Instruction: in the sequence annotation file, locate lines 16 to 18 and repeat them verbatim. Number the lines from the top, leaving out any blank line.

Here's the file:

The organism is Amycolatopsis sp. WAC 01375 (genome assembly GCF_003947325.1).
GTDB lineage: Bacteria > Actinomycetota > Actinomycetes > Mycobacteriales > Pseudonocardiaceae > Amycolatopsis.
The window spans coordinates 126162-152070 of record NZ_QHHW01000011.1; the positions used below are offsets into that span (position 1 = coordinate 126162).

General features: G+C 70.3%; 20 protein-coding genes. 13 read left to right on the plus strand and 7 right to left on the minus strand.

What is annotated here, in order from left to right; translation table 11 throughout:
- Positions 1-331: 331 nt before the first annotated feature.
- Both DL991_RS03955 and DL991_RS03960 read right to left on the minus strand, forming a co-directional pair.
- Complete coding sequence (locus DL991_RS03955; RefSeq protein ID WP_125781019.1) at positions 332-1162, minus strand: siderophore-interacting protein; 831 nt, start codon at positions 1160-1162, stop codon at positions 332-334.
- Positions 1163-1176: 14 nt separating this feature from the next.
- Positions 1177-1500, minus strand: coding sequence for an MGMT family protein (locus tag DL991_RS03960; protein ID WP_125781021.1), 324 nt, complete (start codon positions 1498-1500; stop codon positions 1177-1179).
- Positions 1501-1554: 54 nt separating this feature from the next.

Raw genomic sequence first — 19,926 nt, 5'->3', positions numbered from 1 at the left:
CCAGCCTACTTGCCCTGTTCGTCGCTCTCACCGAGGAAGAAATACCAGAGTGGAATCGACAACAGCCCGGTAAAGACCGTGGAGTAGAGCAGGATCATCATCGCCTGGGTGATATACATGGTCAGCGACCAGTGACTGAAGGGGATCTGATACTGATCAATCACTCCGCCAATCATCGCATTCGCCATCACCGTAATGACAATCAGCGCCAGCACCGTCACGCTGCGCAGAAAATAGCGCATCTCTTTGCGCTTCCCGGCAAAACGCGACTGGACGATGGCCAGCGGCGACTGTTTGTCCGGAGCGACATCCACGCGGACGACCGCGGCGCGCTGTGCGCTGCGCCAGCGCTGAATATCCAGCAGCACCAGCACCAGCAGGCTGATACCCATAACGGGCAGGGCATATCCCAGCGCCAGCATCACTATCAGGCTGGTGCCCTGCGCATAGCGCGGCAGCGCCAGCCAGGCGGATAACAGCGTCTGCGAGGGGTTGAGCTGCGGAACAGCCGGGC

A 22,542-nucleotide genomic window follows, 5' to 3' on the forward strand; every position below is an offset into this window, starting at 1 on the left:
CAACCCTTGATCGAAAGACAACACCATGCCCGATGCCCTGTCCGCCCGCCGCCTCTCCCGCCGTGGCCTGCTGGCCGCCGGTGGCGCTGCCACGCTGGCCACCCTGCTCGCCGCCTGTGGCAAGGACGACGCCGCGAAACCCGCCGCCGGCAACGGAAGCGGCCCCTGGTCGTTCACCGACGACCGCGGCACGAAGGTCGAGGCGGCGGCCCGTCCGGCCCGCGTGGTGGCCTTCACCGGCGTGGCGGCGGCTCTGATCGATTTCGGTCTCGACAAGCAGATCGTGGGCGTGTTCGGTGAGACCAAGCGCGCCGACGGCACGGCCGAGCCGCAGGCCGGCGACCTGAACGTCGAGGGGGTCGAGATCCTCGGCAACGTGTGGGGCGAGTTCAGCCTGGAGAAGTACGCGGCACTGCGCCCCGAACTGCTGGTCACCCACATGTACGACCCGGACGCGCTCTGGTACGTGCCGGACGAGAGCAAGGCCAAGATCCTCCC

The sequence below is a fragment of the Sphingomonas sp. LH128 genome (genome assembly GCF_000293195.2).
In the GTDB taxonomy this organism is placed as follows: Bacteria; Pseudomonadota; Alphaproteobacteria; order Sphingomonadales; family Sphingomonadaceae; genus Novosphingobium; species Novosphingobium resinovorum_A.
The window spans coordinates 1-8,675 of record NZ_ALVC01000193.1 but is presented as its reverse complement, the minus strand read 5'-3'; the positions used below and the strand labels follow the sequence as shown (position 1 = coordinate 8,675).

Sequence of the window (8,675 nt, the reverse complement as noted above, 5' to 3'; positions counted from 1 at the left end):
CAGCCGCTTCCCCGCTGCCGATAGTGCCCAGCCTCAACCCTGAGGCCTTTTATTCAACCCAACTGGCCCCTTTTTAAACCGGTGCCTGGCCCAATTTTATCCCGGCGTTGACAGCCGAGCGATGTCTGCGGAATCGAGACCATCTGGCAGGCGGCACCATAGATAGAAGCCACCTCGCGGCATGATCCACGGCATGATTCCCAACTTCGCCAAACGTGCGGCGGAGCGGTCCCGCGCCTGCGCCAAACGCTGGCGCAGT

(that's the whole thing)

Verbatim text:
The sequence below is a fragment of the Sphingomonas sp. LH128 genome (genome assembly GCF_000293195.2).
In the GTDB taxonomy this organism is placed as follows: Bacteria; Pseudomonadota; Alphaproteobacteria; order Sphingomonadales; family Sphingomonadaceae; genus Novosphingobium; species Novosphingobium resinovorum_A.
The window spans coordinates 1-8,675 of record NZ_ALVC01000193.1 but is presented as its reverse complement, the minus strand read 5'-3'; the positions used below and the strand labels follow the sequence as shown (position 1 = coordinate 8,675).